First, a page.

Entries tagged with “H1N1”.

Recently the World Health Organization upgraded their classification of the H1N1 (better known at the Swine Flu) to a level 6 pandemic.    This is not an indication of an increase in the severity of the disease, rather that the spread of the disease is more widespread across the globe.

In the US, it is business as usual as we had gone into the Pandemic mode more than a month ago.   For some countries this is a call to put into place their pandemic plans to protect their citizens and travelers.  For some companies, the change means heightening the review of travel plans to areas not previously reporting swine flu cases, reviewing the goods and services moving into and out of these areas (due to potential product demand shifts) and interruptions in some services due to the illness.

News reports indicate that drug manufacturers are developing a vaccine to help protect us from the disease and it should be available prior to the next flu season. 

You may be asking yourself, what should I be doing about this announcement? 

Hopefully you have implemented a pandemic strategy for situations like this and have focused on making sure your employees remain health and take the appropriate precautions.  If you haven’t designed a plan you have a few months before the flu season hits, you might want to begin the planning and communication process.

The H1N1 virus infection (aka swine flu) hysteria has calmed a little.  Across the world we have seen a leveling off of the infection to what appears to be a bit higher than normal influenza levels for this time of the year, and historically, influenza cases drop during the summer months.  This doesn’t mean that we should be complacent about the potential seriousness of this new strain of influenza.  In 1918 the “Spanish Influenza” started in the spring, and diminished during the summer months, only to come back stronger and more deadly in the fall.


This does give your company time to develop a response plan should a pandemic be declared in the fall.  


The Center for Disease Control (CDC) provides excellent information and I will refer you to several specific sites/documents available there.


It is important to develop a plan early and roll it out as the need arises.  In order to plan, you need to understand what the potential impact is on your business.  Identify who are the essential employees and processes that are needed to continue operation.  Project what the impact to your suppliers, and customers.   An excellent checklist to help develop a plan can be found at http://www.pandemicflu.gov/plan/workplaceplanning/businesschecklist.html.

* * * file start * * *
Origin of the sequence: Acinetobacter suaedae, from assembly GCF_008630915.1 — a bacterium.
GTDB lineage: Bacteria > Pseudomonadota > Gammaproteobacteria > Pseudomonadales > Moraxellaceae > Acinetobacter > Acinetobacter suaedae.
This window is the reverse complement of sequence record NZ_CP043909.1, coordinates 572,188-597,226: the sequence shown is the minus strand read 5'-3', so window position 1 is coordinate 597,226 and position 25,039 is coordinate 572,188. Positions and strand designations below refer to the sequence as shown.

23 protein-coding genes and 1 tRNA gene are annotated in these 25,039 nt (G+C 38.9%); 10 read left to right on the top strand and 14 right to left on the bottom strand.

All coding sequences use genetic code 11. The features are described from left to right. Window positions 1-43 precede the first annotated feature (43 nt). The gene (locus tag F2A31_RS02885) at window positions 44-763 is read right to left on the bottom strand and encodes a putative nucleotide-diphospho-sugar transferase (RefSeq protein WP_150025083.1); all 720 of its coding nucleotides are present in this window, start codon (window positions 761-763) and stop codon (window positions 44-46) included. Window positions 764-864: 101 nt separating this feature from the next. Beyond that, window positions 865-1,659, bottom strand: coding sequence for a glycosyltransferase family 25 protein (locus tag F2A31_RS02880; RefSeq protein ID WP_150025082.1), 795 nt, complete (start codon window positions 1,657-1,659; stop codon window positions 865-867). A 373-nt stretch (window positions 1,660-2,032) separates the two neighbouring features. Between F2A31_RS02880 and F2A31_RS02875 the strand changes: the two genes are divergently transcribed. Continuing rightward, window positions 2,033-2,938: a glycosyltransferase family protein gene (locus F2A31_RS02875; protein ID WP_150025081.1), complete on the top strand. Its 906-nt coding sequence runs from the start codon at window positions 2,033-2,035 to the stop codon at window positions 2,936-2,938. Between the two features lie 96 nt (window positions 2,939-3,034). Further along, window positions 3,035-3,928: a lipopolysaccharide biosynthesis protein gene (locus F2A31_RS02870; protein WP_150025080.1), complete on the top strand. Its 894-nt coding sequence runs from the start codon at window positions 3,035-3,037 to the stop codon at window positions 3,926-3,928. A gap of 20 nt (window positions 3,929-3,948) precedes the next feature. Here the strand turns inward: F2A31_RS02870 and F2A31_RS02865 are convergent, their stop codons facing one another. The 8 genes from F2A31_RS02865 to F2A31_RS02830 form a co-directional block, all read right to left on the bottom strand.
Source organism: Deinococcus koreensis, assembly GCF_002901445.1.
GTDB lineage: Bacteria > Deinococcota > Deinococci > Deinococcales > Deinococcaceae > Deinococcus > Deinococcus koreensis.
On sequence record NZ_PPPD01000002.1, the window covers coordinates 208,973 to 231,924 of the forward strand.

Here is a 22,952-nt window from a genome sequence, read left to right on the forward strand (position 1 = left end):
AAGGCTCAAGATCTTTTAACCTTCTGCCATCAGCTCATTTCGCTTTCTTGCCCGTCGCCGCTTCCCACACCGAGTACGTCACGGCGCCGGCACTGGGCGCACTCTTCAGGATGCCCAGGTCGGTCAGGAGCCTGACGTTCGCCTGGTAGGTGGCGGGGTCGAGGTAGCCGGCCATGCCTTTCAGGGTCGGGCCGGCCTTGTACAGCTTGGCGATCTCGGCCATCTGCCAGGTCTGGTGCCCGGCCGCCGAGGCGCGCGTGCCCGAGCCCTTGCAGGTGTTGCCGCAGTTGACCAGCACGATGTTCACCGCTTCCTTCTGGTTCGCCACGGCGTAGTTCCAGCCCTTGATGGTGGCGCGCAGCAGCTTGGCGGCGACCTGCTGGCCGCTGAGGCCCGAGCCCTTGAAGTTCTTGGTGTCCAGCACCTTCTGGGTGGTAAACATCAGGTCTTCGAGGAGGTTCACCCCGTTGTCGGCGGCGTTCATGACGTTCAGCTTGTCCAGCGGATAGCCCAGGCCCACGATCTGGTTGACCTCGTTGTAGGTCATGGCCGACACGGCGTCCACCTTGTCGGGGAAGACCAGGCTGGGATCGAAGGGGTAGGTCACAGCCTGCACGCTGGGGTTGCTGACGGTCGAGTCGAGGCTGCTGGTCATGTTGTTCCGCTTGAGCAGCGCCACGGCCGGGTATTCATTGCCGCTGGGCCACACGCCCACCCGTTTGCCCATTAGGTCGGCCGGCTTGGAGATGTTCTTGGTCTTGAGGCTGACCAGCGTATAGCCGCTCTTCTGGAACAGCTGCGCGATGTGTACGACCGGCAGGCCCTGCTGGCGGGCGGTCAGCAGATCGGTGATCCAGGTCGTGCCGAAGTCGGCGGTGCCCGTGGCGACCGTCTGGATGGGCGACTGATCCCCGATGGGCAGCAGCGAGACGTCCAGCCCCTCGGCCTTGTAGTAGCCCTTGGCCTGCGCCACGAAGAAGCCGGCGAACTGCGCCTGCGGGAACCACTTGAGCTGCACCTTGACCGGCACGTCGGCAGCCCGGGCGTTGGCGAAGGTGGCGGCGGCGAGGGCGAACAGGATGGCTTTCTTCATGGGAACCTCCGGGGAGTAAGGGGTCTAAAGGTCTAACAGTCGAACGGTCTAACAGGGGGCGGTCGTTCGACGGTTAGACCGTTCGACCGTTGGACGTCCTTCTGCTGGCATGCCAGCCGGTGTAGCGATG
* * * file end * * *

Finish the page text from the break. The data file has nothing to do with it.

First and foremost, you should concentrate on protecting your most important assets, your employees.  The best to this is through educating your workforce to practice good health habits. 


An excellent source of information outlining good health habits and the steps can be found at www.cdc.gov/flu/protect/habits.htm  .  In addition to suggestions, there are posters available for downloading and printing. 


One area that is sometimes forgotten is the spread of the germs through contact with common objects.  Reminders to wipe down phone handsets, keyboards, fax, printers and copier machines or other common items should be broadcast, and disinfectant towelettes should be available.


For those employees who interface with the public, monitor their health and strongly urge them to obtain a flu shot.  This protects themselves as well as your customers from exposure to the flu through any interactions with your organization. Additionally you may want to help facilitate flu shots for all employees and family members.  Contact your health service provider for additional information.  One note of caution, there is currently no vaccine that has been developed for H1N1, and anything developed in the short term may not be effective as the virus grows.  Your health service provider can keep suggest the best course of action.


The executive team should consider establishing temporary changes in telecommuting and absenteeism policies to help both maintain a productive workforce, as well as provide an opportunity for your employee to be productive if a child is forced to be at home due to illness or a school closing. 


If you have facilities, customers or suppliers in “red zones” (areas with a high concentration of confirmed influenza cases) that are frequently visited by staff, consider tele or video conferencing as an alternative and employees who are traveling into these areas, or internationally should be aware of how to get updates on travel precautions or restrictions and benefits available if they are quarantined because of the flu.  To keep up to date on the status across the globe, I would suggest monitoring http://www.who.int/en/ .


Government web sites and media outlets should be monitored for the latest information that is available.  A good site to monitor is www.pandemicflu.gov which provides the latest information available from the government on the current flu situation. 


By keeping in touch and on top of the influenza information, your company will be positioned to minimize the effects of a pandemic, your employees will be confident in the organizations leadership and your customers will be assured of long term commitment to them by your planning.